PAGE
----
Friday, October 19, 2012

By A Stream

The morning sun was still just a suggestion in the air, but the light had made that shift from deep dark to a collection of shapes and grays signaling an end to another cold night on hard ground.  The noise of the stream was constant through the night, oblivious to the setting and rising of the sun and the innumerable patterns forced by that movement.  The stream just flowed, its water forming natures great White Noise Box.  No need to bring your Brookstone Sleep Machine here.  All night long the stream continued to churn and flow, the only difference being that the turmoil of its battle with the rocks and fallen branches became phosphorescent in the new light.  Age made the night longer, a series of shifts from one shoulder to the other without definition or separation; a continuous movement back and forth and back and forth though clearly the hours that passed confirmed that some kind of time must have elapsed between each shift.  The sleep that was available wasn't poor as much as it was just not as pure; tainted by a vague discomfort that was made more manifest by the hard ground but in the end wasn't so different than the sleep found in a comfortable, warm bed.

And of course, the need to pee.  The great motivator of the stiff and cold, slowly overwhelming the desire to remain within the warm cocoon of the sleeping bag.  A pressure perhaps felt dimly during an earlier shift in the total blackness, but ignored -- unlike the normal rhythm of home, where this pressure gets an active response at least once during the night.  Sometimes more than once.  Sure, there are those rare nights when the head hits the pillow and nothing disturbs sleep until the morning comes and it is sufficiently noteworthy to be worthy of note, "Wow, I slept all the way through the night."  And then there is a long, blissful release of fluids.  Ah, sweet relief.  In the cocoon of the sleeping bag, however, such an interruption or movement out into the cold and dark is so beyond the pale that it is rarely even considered.  The subconscious sublimating the desire to pee completely and utterly.  And so the morning comes and the slow drive of that pressure begins its dance.  A complex calculus is begun in which the benefits of remaining in the warm and cozy cocoon are weighed against the need to find relief.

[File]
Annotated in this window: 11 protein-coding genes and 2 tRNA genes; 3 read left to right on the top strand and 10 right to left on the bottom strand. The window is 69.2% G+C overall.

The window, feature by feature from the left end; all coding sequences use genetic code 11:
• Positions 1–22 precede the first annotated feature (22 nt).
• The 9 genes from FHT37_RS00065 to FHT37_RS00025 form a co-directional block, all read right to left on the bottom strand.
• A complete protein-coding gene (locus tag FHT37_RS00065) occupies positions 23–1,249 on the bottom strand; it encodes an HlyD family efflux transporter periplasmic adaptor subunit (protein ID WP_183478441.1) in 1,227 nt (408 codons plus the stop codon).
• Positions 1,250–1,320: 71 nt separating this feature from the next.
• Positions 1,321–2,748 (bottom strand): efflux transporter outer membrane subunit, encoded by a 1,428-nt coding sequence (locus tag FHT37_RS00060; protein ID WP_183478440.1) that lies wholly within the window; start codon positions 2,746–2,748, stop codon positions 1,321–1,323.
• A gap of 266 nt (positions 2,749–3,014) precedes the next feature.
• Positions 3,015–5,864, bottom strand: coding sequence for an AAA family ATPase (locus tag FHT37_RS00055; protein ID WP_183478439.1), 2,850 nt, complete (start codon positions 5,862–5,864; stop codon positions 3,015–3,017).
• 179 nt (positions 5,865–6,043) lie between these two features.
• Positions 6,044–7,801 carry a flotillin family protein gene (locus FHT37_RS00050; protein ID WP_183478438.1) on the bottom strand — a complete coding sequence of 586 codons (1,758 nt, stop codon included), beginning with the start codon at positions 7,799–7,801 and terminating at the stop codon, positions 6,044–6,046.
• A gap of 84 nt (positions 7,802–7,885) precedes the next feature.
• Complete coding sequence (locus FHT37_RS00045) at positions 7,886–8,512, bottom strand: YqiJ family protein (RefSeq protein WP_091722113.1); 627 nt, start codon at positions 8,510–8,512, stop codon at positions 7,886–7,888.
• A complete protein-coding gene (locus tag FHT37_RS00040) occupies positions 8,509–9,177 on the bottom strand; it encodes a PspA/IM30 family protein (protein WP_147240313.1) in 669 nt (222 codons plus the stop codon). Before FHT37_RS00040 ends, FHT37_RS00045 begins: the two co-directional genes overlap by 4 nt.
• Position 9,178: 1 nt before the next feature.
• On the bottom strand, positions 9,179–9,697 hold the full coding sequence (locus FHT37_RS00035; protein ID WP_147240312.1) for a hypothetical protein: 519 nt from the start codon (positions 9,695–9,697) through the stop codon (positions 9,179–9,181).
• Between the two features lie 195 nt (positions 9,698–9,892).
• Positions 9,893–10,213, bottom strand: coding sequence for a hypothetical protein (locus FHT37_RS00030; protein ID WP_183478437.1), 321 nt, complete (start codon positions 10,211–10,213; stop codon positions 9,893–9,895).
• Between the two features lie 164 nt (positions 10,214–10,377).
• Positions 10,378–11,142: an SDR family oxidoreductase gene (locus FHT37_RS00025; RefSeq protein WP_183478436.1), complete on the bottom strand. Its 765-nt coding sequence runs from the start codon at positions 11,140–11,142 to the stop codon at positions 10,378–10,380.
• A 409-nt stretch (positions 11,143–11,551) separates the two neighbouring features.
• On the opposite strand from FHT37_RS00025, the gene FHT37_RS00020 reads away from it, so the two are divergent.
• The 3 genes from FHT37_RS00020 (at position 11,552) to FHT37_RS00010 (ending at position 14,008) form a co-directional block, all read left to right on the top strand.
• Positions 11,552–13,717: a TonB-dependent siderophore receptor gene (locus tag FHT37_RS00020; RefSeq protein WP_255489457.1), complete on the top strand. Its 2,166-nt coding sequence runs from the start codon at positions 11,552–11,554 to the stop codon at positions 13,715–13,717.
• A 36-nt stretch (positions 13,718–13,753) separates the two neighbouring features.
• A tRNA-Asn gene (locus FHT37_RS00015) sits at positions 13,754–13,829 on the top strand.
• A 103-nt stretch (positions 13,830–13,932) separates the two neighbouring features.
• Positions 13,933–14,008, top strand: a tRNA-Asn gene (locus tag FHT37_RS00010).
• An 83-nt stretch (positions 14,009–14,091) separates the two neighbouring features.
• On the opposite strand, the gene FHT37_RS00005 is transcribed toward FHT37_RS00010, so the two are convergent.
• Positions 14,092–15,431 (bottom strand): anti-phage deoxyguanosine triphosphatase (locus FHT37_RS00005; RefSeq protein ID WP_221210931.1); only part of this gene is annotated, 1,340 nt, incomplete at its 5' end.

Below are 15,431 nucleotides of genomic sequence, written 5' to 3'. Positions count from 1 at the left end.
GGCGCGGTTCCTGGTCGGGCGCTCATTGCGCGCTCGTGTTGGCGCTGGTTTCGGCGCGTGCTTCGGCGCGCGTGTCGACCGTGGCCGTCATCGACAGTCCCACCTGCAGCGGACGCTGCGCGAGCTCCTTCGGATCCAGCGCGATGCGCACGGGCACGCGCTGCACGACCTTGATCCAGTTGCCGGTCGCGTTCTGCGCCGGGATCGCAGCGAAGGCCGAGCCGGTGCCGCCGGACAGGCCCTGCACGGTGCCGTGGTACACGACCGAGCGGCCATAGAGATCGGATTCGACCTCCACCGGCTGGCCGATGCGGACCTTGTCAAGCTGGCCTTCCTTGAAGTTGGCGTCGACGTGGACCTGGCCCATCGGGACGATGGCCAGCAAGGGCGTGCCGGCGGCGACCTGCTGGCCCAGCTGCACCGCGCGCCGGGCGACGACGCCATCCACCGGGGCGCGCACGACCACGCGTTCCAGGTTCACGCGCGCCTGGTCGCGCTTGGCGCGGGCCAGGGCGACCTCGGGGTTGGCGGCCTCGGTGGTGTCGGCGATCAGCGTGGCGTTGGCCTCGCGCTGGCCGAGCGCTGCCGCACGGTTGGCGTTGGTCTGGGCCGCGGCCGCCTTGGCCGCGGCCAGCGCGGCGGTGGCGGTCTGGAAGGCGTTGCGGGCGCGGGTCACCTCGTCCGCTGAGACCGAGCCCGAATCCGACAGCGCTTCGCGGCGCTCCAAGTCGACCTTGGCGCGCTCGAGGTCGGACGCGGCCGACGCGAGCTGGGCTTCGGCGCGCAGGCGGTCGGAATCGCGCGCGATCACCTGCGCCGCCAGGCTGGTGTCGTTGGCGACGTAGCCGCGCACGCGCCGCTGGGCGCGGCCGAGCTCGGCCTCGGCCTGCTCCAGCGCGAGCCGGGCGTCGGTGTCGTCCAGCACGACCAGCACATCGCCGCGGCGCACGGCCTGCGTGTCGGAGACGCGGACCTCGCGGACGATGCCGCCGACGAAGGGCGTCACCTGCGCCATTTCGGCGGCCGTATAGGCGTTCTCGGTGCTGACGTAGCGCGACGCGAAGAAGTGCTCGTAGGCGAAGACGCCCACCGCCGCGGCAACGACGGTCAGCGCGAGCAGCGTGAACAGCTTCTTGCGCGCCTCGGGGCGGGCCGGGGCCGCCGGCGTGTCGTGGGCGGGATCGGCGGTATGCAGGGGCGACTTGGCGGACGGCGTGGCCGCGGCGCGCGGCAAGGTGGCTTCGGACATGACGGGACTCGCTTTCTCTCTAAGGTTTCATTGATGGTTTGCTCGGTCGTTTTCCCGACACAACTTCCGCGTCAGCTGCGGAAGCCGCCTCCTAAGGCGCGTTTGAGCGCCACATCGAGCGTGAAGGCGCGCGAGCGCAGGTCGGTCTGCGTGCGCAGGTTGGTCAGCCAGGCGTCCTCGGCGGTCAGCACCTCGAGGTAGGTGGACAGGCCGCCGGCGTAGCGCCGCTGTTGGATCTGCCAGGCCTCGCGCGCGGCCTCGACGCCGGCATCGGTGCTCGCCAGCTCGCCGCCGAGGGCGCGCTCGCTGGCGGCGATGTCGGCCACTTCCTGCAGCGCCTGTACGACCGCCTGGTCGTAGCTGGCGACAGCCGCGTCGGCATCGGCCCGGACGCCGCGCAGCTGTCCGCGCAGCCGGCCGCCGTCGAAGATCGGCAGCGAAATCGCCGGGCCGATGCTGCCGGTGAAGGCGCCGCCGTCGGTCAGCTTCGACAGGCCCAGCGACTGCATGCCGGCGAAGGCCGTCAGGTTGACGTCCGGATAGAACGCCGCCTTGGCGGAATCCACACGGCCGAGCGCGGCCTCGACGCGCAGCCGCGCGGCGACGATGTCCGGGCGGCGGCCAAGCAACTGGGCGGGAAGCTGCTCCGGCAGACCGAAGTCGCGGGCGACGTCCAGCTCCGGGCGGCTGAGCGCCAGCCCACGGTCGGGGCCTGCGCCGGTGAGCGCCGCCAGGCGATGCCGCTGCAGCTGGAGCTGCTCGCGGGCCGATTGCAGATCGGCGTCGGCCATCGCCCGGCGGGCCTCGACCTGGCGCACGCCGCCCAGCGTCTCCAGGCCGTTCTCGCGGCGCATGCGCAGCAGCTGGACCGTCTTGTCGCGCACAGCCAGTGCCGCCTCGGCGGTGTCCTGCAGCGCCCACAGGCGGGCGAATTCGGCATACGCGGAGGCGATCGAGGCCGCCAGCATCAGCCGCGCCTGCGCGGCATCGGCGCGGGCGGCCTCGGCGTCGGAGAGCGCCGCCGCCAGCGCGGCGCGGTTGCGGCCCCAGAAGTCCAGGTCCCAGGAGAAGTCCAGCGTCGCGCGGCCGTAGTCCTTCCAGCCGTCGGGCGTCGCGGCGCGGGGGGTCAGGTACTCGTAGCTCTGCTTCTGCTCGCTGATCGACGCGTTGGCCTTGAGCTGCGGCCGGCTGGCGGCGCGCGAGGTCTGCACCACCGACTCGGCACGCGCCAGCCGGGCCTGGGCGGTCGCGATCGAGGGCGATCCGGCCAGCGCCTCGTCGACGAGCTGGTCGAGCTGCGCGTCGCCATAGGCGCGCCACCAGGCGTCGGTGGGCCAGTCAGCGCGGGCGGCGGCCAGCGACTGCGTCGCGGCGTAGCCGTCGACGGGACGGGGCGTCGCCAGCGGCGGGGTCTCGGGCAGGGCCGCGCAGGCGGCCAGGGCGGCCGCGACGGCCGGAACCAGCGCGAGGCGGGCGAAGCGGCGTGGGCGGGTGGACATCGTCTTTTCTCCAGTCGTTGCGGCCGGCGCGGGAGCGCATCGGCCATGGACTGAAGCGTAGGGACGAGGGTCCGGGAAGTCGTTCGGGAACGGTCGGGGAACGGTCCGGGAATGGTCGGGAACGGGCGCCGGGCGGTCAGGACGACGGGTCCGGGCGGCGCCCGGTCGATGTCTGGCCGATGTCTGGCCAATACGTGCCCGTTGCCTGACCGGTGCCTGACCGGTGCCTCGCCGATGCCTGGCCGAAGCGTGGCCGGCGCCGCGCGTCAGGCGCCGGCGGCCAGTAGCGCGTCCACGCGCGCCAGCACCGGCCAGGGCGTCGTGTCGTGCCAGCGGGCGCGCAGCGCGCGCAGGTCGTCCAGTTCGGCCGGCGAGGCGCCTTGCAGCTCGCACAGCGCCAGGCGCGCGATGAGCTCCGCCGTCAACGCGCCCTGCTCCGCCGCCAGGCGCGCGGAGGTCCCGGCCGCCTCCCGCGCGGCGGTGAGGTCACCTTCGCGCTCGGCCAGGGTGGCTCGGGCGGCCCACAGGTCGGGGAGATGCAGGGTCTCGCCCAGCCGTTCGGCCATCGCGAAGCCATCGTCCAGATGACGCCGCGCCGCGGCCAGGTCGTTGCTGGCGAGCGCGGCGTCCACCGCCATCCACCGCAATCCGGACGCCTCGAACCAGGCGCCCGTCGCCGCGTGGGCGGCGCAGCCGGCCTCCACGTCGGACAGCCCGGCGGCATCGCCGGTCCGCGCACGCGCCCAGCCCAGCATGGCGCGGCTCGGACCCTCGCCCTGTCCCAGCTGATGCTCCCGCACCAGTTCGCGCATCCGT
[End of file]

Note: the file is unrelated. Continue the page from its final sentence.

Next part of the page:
Pressure too from that other part of the brain that remembers and knows something about the beauty that will be found in the cold and lightening dawn around a campsite.  There are rewards to be found in those moments that are not available in the day to day comfortable morning routine of warm and dry and convenient.  A breath of cold air made manifest into a whispy trail of's personal fog bank that drifts wherever you choose to wander.  The contrast between the warmth of the socked feet in dry boots crunching across damp leaves and twigs.  The world outside the cocoon is crisp and fresh, but not comfortable, and there is a pleasure in engaging that world and stealing from it the comforts that human ingenuity offer.  Efficient clothes, a quick fire, warm coffee.  These things appear almost effortlessly and there is then the moment when, armed with these accoutrement's of civilization you can sit silently in the dawn and watch the world rise from its slumber.

And now the stream presented itself for morning inspection.  There was no sign of life to be found beyond its motion.  No birds or squirrels interrupting the view.  This was a harsh world and while the presence of deciduous trees suggested that somewhere there must be life, it too was sluggish and reluctant to venture forth too quickly into the dawn.  Some lack of life was a blessing.  The sign on the Forest Ranger information board had read, "Large Bear Seen" with yesterday's date.  "Large"  How large does a bear have to be for one to consider it "Large"?  We assumed it was probably bigger than, well, big enough.  But our food was safely tucked away and no nocturnal visits had disturbed our health and welfare, so all was well.

And the stream tumbled on.  The light grew and the colors found form beyond the greyscale of dawn.  The air smelled like new beginnings.  The second cup of coffee.  Noises from the tents.  Another day.

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